“For heavily indebted casinos faced with having to choose between spending $1 million to purchase new slot technology with tremendous potential, or spending the money to buy back bonds trading below value, Loveman said the decision will be easy. They'll buy back the debt.” – Las Vegas Review Journal

The CEO of privately held Harrah’s Entertainment just described the situation facing 90% of gaming operators, including his. The list of gaming companies that won’t be buying slot machines next year is a lot longer than the list of those that could. The environment stinks but also provides opportunity. We’ve discussed the terrific buying opportunity for gamers on the right side of the liquidity trade to pick off assets/companies on the cheap. The other opportunity is to steal market share.

Increased marketing, advertising, and promotions is one way for the haves to take share from the cannots. Another way is to offer a better product through an aggressive slot replacement program. New game content looks pretty strong as evidenced by the G2E, the gaming equipment exhibition held two weeks ago. Too bad most companies won’t be able to take advantage.

Slots matter. Consumers play hot slots. That is what makes slots hot. For those of you who do not think slot product matters consider this.

• The average slot machine is functional for 10-12 years yet they are replaced at a 5-7 year clip. Why? Because there is wide variability between the best performing and the worst performing games.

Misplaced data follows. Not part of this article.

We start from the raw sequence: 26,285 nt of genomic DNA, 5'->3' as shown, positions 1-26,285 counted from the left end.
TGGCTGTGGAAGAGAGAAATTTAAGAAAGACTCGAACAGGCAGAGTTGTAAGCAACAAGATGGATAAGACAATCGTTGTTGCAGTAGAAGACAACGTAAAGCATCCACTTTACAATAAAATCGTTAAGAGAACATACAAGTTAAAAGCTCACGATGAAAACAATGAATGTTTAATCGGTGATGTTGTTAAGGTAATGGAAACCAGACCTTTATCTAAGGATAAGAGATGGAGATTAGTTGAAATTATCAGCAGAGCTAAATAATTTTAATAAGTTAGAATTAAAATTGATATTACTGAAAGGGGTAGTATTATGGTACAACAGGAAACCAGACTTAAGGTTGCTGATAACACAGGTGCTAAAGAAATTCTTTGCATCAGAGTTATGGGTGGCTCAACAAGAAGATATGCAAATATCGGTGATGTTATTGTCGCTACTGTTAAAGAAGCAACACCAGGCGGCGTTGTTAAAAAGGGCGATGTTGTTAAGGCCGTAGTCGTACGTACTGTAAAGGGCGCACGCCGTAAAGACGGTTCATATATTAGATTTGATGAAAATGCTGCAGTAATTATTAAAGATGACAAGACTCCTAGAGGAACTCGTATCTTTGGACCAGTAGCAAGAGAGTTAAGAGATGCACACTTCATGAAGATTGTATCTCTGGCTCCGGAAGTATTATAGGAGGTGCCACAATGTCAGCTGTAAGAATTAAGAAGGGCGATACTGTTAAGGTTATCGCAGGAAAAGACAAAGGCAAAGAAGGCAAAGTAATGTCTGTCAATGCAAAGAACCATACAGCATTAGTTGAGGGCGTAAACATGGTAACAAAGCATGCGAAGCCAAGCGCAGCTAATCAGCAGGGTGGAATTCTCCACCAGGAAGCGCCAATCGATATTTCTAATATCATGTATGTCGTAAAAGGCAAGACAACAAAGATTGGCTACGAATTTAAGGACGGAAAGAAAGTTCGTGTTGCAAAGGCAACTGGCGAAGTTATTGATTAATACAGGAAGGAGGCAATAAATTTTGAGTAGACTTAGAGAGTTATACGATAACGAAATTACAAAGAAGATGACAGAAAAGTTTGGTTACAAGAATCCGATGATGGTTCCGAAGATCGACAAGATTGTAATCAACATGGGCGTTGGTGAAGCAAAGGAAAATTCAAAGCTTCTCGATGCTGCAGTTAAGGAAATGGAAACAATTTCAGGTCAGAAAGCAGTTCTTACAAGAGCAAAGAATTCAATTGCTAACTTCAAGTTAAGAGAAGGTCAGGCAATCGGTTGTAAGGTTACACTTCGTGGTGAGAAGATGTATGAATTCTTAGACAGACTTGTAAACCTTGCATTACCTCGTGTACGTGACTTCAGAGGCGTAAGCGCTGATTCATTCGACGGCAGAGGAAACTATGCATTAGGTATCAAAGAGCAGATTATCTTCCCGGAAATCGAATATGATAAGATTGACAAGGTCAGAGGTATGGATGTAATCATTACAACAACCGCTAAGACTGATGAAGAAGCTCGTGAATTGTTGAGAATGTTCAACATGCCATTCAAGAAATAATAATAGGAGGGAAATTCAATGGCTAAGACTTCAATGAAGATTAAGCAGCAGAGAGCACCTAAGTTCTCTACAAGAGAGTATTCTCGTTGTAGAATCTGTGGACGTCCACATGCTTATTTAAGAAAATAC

• IGT has experienced serious erosion in market share over the past few years because they lost the content war as they spent heavily on server based gaming versus new game development.
• Despite serious protesting and threats, operators still pay approximately 20% of the take on certain slots (participation games) back to the operators when economically it would be more beneficial to own the slots outright. The reason they do this? Because they have to for the hottest slots.

The payback to the operator on a new machine that can generate a 25% increase in revenue per day over the house average is around 8 months. This represents a huge return. The old economic situation dictated that an operator replaced machines just to keep up with the competition. The new economic reality is that the operators with liquidity can actually drive ROI with slot purchases.

So who are the potential winners in this scenario? There is little doubt that Wynn Resorts owns the liquidity among the big caps and is a market share gainer. Wynn Las Vegas and Encore will offer the top slot floors in Las Vegas. The only other gaming operators well positioned to capitalize on the competition’s leveraged mistakes are PENN and BYD, both securely on the right side of the liquidity trade. PENN’s leverage is below 3x and BYD is at little risk of any covenant issues, will be free cash flow positive in Q2, and doesn’t have a meaningful debt maturity until 2013.

There’s a lot of market share to be stolen out there guys. Go get it.

Who wins this match up?

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